[Date Prev][Date Next][Thread Prev][Thread Next][Date Index][Thread Index]
a.burnham at genie.com wrote:
> Our MKIII/C is exibiting a problem that has been preplexing
> with the following solution recommended by Rank L.A.:
> Most visible with the SMPTE "Registration chart" (the one with
> horizontal and vertical lines) is a shaking of the horizontal
> lines with a scrolling upward of the effect. Rank called this
> "positional hum".
> The problem seems to stem from the 70 volt supply in the scan and
> Signal Power Supply as it is a very hummy source of power.
> The solution, as recommended by Rank, is to replace the
> unregulated 70 volt supply, in the Scan and Signal Power
> Supply, with a regulated supply supplying a no hum source
> of power to the Line Timebase and EHT power supply cards.
> This all sounds correct but before I build such a supply has
> anyone found this true and is there a power supply availiable
> (what does the Turbo do about this)?
> Alan Burnham
> WickerWorks Video
I am more aware of positional hum than I’d like to be. Although I am
not familiar with your particular machine, I will suggest the following
that should help your problem.
You seem to already conclude that the problem seems to stem from the 70
volt supply. First, I highly recommend that you positively determine
whether or not the positional hum is really caused by the deflection
supplies or the control voltages. This can be done by completely
lifting the incoming x,y,z control lines on the zoom board and
temporarily placing 3 trimmer pots on the board just to set usable
If the hum is caused by a ground loops involving your programmers
D/A’s, I wouldn’t mess around with trying to fix it, as that can be
more trouble than it’s worth and may just prove to be a futile effort.
Instead, I would highly recommend completely isolating the control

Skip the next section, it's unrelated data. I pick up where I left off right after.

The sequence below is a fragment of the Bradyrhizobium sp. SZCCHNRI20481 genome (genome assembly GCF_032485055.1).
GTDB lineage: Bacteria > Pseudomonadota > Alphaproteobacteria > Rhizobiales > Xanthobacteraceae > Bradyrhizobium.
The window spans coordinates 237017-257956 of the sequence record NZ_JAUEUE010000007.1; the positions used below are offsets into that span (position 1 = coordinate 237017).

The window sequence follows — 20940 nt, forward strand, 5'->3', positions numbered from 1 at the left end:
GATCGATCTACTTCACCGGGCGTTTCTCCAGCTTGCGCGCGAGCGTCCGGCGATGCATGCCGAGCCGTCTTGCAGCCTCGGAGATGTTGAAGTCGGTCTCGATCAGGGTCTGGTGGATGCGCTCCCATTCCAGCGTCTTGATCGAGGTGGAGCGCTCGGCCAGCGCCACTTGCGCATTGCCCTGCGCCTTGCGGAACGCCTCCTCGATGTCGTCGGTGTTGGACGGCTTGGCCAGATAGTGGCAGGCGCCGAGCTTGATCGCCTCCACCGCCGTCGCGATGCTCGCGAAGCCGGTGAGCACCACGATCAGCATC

lines with opto-isolators. It’s the only sure fix, given that
1. I agree with changing out the Rank 70volt supply with a real
regulated supply (such as a Lambda perhaps).
2. If your machine is using the original Rank Zoom board, locate the
ground trace at the front of the board and tie it to the rear connector
ground with some solid buss wire. It typically helps, and with hum,
every amount helps. Also, add a couple of 100uf. caps in addition to
the .1uf’s on the supply rails of the zoom board, and to the frame
timebase as well.
3. I also highly recommend breaking away the +12v and -12v on the zoom
board and the frame timebase and powering them both from an added
separately regulated linear supply.
4. Make sure that the ground from the zoom board is tied (via 10 gauge,
or at least 12) to the frame timebase.
Be aware that the problem may also be related to magnetic rather than
electrical influences. I have even seen such stupid things as a
soldering iron left on under a nearby floor tile. Most typical though,
would probably be power system ground loops within the facility, not
within the telecine (as Hans writes). My experience has been that
people tend to under estimate the amount of contribution, or influence
that excessive ground currents can have on a Rank telecine. Hans
Lehmann describes it well in his posted reply.
My regards to Terry and the guys.
Michael C. Kaye